The Blues’ own getaway takes them to Long Island on Saturday, where a victory would give them a 3-1-0 road trip and help wash away the taste of Tuesday’s 7-1 thumping in New Jersey. Or maybe that sour taste is already gone.

“I think all of us, we get used to the [NHL] lifestyle, and at times you lose sight of other factors that are important in life,” Armstrong said while his Blues practiced before about 300 fans. “To get to come here, you realize what this is for, what this means.”

“You know, we first started looking at [Jaden] when he was 17 years old,” Hitchcock said. “We watched him play at Colorado College, we’ve watched him grow up in the organization. He’s a teammate, he’s a friend. This is about family.”

(Photo credit: Sam Rubin, Yale Sports Publicity)

Rangers storm back, crush Bruins

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For the first half of Wednesday’s game in New York, everything was going pretty great for the Boston Bruins.

They not only had a two-goal lead, but rookie goalie Zane McIntyre was playing extremely well in his first NHL start as he filled in for injured veterans Tuukka Rask and Anton Khudobin.

And then everything kind of fell apart for him and the Bruins defense.

The Rangers stormed back for five consecutive goals on their way to a 5-2 win, handing the Bruins their fourth loss in seven games to start the season, and their second lopsided loss in a row.

This game was always going to be a struggle for Boston given the injury situation both in goal and up front (David Backes was also sidelined for this game) and the fact it was their second game in as many days.

But even though he gave up five goals on 29 shots, including one on a Kevin Hayes bank-shot from below the goal line, it is tough to put too much of this on the rookie McIntyre.

This loss was a total team effort.

The Bruins got into penalty trouble in the second period and the defense in front of their rookie was simply not good enough, something that is going to continue to be an issue for the rest of the season until the front office addresses the personnel.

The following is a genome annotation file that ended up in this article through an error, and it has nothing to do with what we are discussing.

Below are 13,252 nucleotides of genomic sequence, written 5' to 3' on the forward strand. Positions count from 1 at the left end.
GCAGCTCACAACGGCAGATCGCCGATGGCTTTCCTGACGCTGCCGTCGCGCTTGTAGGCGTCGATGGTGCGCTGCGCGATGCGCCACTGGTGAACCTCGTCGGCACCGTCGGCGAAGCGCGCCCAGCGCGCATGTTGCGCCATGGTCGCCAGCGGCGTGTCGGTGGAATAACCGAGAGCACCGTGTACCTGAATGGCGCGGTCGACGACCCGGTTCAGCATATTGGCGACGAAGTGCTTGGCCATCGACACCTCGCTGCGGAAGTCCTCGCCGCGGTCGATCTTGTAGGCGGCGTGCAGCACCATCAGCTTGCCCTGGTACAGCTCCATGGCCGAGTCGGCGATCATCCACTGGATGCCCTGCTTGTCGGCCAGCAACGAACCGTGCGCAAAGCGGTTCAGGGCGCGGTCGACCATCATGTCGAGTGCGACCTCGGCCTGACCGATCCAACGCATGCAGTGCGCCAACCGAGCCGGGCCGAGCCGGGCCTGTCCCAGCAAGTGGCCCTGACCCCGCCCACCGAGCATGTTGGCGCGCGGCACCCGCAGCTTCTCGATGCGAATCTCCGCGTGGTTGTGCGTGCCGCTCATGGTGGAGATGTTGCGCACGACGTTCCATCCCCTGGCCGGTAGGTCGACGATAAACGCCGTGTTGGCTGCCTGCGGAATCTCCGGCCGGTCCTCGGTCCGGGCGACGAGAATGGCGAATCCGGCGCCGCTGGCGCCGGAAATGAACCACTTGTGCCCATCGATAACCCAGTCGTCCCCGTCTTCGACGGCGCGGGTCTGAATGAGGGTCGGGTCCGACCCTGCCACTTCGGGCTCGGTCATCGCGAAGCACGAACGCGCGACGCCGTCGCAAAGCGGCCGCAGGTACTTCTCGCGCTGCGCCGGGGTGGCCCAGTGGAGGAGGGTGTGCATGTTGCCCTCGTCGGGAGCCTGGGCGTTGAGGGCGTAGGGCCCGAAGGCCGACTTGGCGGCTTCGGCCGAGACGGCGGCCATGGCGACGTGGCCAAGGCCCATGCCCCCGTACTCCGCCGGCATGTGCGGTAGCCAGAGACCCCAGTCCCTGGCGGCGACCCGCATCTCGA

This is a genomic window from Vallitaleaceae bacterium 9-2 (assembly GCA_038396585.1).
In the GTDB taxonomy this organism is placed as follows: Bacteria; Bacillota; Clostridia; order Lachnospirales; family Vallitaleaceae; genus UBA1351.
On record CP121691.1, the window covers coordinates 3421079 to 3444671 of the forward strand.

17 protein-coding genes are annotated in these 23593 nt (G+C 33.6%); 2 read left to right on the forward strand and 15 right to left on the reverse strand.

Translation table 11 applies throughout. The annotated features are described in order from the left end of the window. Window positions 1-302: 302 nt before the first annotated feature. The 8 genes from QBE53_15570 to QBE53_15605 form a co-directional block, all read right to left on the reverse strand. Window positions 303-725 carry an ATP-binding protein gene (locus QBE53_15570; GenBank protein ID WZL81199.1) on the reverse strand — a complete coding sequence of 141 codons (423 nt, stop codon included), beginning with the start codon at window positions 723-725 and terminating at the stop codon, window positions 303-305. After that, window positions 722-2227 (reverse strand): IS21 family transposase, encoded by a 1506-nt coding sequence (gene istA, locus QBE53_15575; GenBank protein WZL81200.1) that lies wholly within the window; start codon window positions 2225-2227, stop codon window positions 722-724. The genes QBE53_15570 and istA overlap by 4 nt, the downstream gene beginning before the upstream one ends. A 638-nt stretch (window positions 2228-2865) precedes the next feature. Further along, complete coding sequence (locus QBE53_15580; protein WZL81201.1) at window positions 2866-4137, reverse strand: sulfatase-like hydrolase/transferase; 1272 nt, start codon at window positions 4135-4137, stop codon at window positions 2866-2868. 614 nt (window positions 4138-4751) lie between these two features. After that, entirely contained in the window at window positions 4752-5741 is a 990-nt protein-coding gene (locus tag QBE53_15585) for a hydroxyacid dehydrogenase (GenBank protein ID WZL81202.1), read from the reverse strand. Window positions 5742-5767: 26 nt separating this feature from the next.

That defense turned out to be a brutal matchup against a Rangers team that has some great forward depth and the floodgates finally started to open for them in the second half of the game.

Rick Nash opened the scoring for New York with a power play goal midway through the second period, and then added an assist later in the game to help put it out of reach when he set up rookie forward Jimmy Vesey for his fourth goal of the season.

Brandon Pirri, one of the many bargain free agent additions the Rangers made to their forward group over the summer, also added a pair of goals including the game-winner in the second period to break the 2-2 tie.

The Bruins have now lost three games in a row and have been outscored by a 15-4 margin.

Ducks’ Ryan Getzlaf out with upper body injury

DENVER, CO - APRIL 09:  Ryan Getzlaf #15 of the Anaheim Ducks awaits a face off against the Colorado Avalanche at Pepsi Center on April 9, 2016 in Denver, Colorado. the Ducks defeated the Avalanche 5-3. (Photo by Doug Pensinger/Getty Images)
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Anaheim Ducks forward Ryan Getzlaf was banged up in his team’s overtime loss to the San Jose Sharks on Tuesday night and it is bad enough to keep him out of the lineup entirely on Wednesday when they host the Nashville Predators.

The Ducks announced the news just before puck drop on Wednesday.

Getzlaf played only 10 minutes on Tuesday night before exiting the game.

The Ducks are also playing without goaltender Jonathan Bernier who was also injured on Tuesday, resulting in the team calling up Dustin Tokarski for Wednesday’s game. Tokarski will serve as the backup for John Gibson.